The Massachusetts Parentage Act

Senator Julian Cyr and Representative Sarah Peake are the lead sponsors of An Act to Ensure Legal Parentage Equality. This Act is a Massachusetts-specific adaptation of the 2017 update of the Uniform Parentage Act developed by the respected Uniform Law Commission. I will refer to the Act as the Massachusetts Parentage Act (“MPA”).

The MPA has been filed for several sessions. I hope we are able to finally pass the MPA in this session. The MPA protects children and parents and provides guidance for resolving disputes about parentage. It is perceived as especially important by members of the LGBTQ community who wish to have children, but it benefits children and parents in a wide range of situations.


Essentially, the MPA updates and extends Chapter 209C of the General Laws which speaks to the parentage of children conceived by unmarried parents. The MPA rewrite of Chapter 209C speaks more broadly to the full variety of parentage including not only unmarried parents, but also parents using assisted reproduction, including LGBTQ parents.

The central motivation of the MPA is embodied in this summary language added to Section 1 of Chapter 209C:

Every child shall have the same rights and protections under law to parentage without regard to the marital status, gender, gender identity or sexual orientation of their parents or the circumstances of their birth, including whether they were born as a result of assisted reproduction or surrogacy. 

An Act to Ensure Legal Parentage Equality, Senate 947, Section 3

Meaning of Parentage

Parentage is the legal relationship between a child and their parent or parents. It is the legal relationship from which all rights flow to a child, and it is a cornerstone of a child’s well-being and stability throughout their lifetime. Aside from all that parentage means emotionally to both parent and child, parentage entails certain rights, responsibilities, and entitlements. The basic elements include:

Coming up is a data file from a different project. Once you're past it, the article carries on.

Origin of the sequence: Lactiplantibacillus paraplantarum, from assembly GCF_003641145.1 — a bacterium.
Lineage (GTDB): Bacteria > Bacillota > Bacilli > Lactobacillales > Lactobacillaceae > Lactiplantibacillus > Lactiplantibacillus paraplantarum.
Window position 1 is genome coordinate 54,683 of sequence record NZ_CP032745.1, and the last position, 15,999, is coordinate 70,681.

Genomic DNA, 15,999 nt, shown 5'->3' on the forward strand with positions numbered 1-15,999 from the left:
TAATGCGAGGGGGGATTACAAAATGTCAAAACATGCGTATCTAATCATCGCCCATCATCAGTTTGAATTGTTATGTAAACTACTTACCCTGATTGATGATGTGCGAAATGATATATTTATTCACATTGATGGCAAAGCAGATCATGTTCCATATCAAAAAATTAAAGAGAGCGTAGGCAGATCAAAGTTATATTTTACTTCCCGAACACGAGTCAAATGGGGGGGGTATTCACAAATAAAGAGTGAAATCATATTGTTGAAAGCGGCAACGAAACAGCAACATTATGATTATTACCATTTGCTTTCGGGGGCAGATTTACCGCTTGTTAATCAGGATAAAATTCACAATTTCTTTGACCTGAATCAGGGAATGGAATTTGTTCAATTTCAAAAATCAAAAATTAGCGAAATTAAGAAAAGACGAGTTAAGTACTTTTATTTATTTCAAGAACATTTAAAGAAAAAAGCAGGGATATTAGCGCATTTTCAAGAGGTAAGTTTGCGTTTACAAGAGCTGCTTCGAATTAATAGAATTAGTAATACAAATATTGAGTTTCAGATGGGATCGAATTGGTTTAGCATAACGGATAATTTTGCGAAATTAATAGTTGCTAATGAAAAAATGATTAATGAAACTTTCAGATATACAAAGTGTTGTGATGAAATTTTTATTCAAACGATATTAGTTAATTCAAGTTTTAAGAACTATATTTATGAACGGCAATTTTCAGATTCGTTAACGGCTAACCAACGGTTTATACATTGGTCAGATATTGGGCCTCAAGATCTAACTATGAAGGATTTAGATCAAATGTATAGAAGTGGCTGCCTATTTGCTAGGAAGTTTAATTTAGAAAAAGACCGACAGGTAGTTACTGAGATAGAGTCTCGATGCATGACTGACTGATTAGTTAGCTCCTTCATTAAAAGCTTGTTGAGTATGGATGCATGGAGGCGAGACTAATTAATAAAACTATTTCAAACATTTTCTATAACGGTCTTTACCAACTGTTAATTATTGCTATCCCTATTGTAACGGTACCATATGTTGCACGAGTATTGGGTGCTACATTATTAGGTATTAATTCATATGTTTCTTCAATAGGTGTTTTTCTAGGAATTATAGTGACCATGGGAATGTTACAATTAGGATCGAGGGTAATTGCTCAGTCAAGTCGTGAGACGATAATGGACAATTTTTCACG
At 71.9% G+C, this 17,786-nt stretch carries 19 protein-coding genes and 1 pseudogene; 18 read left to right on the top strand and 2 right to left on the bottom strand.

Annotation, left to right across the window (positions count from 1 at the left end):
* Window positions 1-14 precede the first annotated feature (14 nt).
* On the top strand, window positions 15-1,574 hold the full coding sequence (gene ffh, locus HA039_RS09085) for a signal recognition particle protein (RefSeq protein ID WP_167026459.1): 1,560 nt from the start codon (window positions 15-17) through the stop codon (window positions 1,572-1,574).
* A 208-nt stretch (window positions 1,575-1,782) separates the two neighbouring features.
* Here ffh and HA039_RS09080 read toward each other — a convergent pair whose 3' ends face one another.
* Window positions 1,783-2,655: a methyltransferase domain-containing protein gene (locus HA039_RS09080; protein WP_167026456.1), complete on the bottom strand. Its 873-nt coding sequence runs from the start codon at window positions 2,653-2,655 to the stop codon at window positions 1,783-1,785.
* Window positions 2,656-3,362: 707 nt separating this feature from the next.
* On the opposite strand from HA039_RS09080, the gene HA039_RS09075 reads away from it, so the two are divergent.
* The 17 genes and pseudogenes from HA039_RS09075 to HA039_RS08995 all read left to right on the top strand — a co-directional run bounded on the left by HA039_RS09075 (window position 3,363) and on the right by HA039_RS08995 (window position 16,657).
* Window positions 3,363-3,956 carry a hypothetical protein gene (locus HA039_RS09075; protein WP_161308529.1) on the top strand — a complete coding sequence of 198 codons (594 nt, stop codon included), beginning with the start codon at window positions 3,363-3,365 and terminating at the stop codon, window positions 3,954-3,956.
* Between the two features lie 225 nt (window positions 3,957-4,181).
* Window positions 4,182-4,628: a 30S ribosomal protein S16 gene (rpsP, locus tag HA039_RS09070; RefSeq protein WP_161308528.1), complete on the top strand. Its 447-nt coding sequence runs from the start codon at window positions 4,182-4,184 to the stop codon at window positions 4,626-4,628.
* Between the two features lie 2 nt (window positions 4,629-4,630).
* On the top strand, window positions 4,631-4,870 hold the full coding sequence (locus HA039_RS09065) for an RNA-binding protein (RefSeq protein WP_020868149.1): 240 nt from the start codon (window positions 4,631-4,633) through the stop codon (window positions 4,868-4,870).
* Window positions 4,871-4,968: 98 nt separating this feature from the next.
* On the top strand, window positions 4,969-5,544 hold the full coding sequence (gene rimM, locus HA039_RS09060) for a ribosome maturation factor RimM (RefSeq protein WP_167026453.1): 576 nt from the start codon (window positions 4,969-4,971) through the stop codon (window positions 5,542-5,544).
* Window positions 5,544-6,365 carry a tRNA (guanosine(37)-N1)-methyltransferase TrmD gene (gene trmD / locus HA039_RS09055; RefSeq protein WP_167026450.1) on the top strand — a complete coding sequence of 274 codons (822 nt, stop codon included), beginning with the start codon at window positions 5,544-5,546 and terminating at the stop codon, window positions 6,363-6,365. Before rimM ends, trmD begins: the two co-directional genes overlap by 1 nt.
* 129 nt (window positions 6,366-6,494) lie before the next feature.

• Physical custody — custody of the physical person of the child
  • Legal custody — the right to make legal decisions for the minor child
  • “Parenting time” — the right to have contact with the minor child
  • Child support — the obligation to contribute to the financial support of the child

Additionally, parentage has various consequences in relation to other laws and programs, including:

  • A parent with a dependent child may derive tax benefits
  • A parent with a dependent child may gain the entitlement to collect additional welfare support
  • A child of a parent with health insurance may be listed as a covered family member
  • A child may be entitled to collect social security benefits, disability benefits, pension benefits, veterans benefits, and/or inheritance

Sharing parentage in more complex situations

When married people conceive through sexual intercourse, legal parentage is automatically shared by the two parents. There is a need for an explicit legal allocation of parentage (a) if the two married parents separate or divorce; (b) when unmarried people conceive and remain unmarried; (c) if a long-term caretaker for a child functions as a de facto parent; (d) in cases of assisted reproduction, especially cases involving donors or surrogates other than the intended parents (whether the intended parents are married or unmarried).


The MPA’s rewrite of Chapter 209C will have no impact on divorce law per se. Divorce law is governed by Chapter 208. However, the MPA may be helpful in many divorces in the sense that it may clarify the allocation of parentage in cases of assisted reproduction before the divorce and so narrow the issues in the divorce proceeding.

Unmarried parents

The MPA will not alter laws applicable to the common case of unmarried people conceiving through sexual intercourse. The MPA does make changes in every section of Chapter 209C which was originally written to cover this case. However, most of these changes simply replace gendered language with gender-neutral language.

De facto parents

New Section 25 of Chapter 209C added by the MPA pertains to “de facto parentage.” De facto parentage refers to situations in which a person who is not a legal parent functions in a sustained way as a parent, assuming substantial responsibility for the care of a child.

Court cases and statutes in other states have recognized that granting legal parental status to a de facto parent may be in the best interest of the child. Massachusetts law does not fully recognize de facto parentage. The MPA adds clarity to de facto parentage in Massachusetts by:

  • Defining legal procedures for bringing de facto parentage claims